The idea that it takes 10,000 hours to master something has largely been debunked since Malcolm Gladwell first suggested it. Still, I think he did everyone a favor by suggesting this number because since then there has been a closer examination of how we come to master skills.
Theories today focus on deliberate practice where you are reflecting and getting feedback on your efforts rather than engaging in repetition over a period of time. It is quality of practice rather than quantity.
Last December on Creativity Post they examined this idea of deliberate practice a bit more and found some suggestion that variety of experience may be just as important as paying attention to the quality of the practice you engage in.
I have seen some findings on this before. They had two sets of kids practice throwing objects into a bucket. One group threw objects at a bucket three feet away and others threw objects at buckets three feet away for part of the time and five feet away for part of the time. When they moved the buckets to a four foot distance, the second group tended to be more accurate.
The Creativity Post piece reported findings with some additional nuance:
David [Epstein]: It’s one of the reasons why we see this interesting pattern in the sports realm—in non-golf sports—where kids who get highly technical instruction early in life in a single sport don’t go on to become elite. It’s completely the opposite of what you expect from a deliberate practice framework. It’s the Roger Federer model, the kids who play a bunch of different sports, learn a whole variety of skills, a lot of improv, who delay focusing, actually go on to become elite more often. Of course, there are a million different pathways. Steve Nash didn’t play basketball until he was 13. They’re behind in technical skills early on, but they get this broad exposure and range of skills so the thinking is they tend to be much more creative and able to transfer their skills.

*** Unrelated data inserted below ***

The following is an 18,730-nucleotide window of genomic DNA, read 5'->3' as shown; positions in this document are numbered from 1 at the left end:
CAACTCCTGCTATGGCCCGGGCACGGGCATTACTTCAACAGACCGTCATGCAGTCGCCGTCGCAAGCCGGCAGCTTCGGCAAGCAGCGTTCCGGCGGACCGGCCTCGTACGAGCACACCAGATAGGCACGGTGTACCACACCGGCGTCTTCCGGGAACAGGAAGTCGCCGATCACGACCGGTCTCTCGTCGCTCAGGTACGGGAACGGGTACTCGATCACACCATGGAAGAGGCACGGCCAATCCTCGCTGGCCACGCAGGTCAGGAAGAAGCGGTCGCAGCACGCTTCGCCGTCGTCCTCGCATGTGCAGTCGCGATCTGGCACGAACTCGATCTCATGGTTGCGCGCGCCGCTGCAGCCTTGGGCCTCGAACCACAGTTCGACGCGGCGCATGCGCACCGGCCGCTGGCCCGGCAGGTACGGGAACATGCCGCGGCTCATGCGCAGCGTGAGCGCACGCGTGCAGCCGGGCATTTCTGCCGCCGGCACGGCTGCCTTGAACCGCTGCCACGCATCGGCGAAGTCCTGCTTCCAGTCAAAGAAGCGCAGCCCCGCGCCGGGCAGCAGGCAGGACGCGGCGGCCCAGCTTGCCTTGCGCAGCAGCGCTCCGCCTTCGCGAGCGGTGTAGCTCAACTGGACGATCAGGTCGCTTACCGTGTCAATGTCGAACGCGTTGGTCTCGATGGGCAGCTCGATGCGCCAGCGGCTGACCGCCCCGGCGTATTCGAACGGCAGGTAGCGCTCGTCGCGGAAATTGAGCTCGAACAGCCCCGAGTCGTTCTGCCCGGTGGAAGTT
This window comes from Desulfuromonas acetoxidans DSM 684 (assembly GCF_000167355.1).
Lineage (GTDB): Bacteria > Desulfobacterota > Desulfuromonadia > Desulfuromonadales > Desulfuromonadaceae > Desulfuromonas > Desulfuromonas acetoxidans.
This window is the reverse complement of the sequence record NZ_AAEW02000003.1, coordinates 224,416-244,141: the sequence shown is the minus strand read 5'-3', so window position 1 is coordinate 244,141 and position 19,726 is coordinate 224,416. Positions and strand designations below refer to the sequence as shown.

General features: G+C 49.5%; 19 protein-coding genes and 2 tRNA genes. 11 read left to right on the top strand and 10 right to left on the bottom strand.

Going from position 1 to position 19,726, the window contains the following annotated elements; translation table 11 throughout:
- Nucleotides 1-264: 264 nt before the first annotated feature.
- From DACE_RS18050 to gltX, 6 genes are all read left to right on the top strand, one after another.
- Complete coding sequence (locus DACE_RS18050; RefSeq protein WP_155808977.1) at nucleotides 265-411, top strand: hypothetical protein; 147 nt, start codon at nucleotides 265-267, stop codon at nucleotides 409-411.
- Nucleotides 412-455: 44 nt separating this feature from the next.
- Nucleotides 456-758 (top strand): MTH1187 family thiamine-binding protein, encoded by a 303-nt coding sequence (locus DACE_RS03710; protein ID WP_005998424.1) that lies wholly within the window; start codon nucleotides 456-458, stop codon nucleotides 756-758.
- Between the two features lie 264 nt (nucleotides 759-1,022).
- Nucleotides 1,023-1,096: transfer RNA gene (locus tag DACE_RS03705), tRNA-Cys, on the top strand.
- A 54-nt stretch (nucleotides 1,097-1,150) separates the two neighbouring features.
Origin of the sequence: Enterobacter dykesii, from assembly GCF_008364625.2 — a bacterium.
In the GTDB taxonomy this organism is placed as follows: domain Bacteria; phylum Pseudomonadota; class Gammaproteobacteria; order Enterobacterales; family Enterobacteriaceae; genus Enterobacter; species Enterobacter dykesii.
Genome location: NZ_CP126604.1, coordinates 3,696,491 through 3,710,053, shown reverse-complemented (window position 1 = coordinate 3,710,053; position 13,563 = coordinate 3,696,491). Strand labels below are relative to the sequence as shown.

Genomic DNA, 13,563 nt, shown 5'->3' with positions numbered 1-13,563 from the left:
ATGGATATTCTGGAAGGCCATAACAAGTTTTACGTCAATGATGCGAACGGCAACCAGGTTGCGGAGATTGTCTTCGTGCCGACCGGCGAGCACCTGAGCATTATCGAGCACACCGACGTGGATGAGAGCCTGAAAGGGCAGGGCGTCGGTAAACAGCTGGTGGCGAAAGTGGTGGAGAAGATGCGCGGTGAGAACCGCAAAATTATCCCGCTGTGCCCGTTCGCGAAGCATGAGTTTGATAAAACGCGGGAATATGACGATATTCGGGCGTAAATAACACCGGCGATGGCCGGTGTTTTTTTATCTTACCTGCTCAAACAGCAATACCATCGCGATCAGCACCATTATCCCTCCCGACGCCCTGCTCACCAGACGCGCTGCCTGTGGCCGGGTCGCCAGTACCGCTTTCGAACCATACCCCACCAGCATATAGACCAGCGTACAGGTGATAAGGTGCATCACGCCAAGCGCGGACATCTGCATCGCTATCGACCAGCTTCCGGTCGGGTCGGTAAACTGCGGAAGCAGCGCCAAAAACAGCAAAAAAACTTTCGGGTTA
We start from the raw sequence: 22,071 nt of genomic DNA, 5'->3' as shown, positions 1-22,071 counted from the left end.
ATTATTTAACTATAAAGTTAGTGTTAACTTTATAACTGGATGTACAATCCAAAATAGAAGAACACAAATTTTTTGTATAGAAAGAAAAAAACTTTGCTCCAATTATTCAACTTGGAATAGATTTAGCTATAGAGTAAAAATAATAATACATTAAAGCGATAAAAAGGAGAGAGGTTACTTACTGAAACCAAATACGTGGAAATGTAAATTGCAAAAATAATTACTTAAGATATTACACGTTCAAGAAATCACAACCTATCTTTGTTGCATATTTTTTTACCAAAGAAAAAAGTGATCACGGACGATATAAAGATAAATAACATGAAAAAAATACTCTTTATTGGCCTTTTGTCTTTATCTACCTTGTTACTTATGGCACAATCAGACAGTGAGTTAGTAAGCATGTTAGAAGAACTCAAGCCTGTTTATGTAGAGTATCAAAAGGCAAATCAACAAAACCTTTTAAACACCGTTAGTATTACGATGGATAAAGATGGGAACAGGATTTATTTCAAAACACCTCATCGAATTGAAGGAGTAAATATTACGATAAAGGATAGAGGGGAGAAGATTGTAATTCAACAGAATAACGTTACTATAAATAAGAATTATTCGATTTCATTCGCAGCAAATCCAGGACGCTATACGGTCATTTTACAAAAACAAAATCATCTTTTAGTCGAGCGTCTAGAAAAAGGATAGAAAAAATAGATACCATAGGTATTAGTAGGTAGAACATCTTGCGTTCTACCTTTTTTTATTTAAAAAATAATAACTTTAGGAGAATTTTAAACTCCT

This made me wonder if classical music training, which tends to be one of the more repetitive training regimens, would be better served by encouraging a wide variety of creative pursuits in the earlier stages rather than a singular focus.
Yes, sports are different from arts and creativity despite the frequent comparisons. But the observation about creative practice by Scott Barry Kaufman is really intriguing:
The E. Paul Torrance studies followed kids starting in elementary school and they’re still following them 50 years later. It found quite clearly that there are a wide range of characteristics that predicted life-long creative achievement—a lot more factors than just persistence or practice.
In fact, they found one of the most important characteristics was the extent to which kids fell in love with a future image of themselves. That has passion, but it also has an imagination component to it. Openness to experience, for instance, we’ve found is the best predictor of publicly recognized creative achievement, even better than conscientiousness.
Positive image of yourself in the future, imagination, and openness to experience as important predictors of publicly recognized creative achievement. Something to think about it.